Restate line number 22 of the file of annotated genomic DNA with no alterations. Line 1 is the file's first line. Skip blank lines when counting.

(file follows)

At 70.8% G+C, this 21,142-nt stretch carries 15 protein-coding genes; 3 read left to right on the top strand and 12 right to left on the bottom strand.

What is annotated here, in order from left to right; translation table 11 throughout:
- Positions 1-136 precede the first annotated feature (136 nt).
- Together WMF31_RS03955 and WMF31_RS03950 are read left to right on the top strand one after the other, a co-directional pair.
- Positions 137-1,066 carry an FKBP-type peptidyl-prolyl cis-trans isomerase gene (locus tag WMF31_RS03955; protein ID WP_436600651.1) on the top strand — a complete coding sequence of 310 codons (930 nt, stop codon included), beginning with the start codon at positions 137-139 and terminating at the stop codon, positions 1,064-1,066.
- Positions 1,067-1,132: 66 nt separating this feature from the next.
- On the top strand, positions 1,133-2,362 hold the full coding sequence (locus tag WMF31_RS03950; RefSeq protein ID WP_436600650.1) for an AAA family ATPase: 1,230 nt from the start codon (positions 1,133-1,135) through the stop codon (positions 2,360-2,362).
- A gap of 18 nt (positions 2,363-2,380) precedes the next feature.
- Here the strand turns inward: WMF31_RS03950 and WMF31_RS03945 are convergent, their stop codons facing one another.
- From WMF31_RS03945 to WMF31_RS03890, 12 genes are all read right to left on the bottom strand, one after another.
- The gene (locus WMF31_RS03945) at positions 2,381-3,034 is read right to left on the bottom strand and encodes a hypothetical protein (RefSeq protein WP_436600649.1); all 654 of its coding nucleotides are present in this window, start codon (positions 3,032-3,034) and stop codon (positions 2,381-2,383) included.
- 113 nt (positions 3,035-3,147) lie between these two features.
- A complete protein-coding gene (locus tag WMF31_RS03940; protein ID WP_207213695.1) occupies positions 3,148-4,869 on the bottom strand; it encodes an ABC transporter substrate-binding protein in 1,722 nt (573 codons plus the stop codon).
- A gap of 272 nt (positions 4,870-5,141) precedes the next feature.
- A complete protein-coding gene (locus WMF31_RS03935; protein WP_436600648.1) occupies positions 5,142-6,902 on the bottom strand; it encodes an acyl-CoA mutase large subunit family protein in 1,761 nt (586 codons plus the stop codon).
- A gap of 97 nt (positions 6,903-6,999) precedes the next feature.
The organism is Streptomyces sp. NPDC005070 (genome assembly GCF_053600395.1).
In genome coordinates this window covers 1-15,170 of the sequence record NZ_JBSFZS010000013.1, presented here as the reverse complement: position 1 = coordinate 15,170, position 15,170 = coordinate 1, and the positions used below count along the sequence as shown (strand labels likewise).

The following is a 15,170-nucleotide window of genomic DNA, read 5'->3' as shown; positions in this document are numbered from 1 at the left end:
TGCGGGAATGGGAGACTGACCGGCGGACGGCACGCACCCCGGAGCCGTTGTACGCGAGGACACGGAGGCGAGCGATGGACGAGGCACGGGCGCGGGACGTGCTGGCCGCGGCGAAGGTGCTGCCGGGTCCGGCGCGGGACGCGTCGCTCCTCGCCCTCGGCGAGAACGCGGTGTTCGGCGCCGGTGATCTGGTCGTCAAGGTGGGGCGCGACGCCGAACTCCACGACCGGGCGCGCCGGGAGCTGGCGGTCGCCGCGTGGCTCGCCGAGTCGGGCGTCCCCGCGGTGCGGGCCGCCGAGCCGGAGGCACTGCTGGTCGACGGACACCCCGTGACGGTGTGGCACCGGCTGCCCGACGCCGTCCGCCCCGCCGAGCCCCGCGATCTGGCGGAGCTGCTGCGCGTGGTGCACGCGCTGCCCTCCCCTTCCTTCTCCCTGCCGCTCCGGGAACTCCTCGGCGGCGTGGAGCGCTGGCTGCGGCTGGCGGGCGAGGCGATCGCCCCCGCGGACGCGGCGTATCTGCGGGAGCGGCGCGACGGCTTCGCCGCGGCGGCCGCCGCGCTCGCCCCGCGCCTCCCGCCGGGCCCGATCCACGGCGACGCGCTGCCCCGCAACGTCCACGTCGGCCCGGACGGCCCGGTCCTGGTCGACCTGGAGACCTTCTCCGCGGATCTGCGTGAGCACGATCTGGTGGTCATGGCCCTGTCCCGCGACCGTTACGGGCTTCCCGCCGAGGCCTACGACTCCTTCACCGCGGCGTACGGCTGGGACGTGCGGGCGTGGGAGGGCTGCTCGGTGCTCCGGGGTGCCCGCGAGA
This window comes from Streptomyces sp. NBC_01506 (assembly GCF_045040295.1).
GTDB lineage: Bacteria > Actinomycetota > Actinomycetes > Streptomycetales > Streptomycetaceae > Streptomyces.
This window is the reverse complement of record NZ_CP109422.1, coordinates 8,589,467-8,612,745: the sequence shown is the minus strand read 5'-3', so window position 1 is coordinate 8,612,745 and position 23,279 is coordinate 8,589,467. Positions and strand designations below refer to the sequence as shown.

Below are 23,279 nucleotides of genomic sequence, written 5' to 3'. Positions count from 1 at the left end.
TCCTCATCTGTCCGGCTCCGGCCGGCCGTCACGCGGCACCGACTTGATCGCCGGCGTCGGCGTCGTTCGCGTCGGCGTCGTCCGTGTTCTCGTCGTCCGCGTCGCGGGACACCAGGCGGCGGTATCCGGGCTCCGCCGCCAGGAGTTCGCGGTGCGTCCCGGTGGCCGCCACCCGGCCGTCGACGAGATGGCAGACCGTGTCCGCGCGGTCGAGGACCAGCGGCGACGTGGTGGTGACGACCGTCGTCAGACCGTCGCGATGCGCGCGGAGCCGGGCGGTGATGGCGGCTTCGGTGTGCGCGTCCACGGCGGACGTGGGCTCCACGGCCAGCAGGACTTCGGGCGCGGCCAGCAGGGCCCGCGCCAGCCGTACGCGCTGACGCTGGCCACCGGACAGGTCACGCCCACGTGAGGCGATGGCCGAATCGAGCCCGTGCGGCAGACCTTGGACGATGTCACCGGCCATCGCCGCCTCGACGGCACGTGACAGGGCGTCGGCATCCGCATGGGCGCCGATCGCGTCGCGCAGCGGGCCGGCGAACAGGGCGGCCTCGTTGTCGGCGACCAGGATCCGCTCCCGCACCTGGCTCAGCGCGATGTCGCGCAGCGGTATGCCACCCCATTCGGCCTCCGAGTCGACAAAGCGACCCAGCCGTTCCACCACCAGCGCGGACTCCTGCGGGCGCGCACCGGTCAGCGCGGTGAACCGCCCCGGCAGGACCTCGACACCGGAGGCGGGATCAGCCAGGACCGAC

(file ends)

GTDB lineage: Bacteria > Actinomycetota > Actinomycetes > Streptomycetales > Streptomycetaceae > Streptomyces.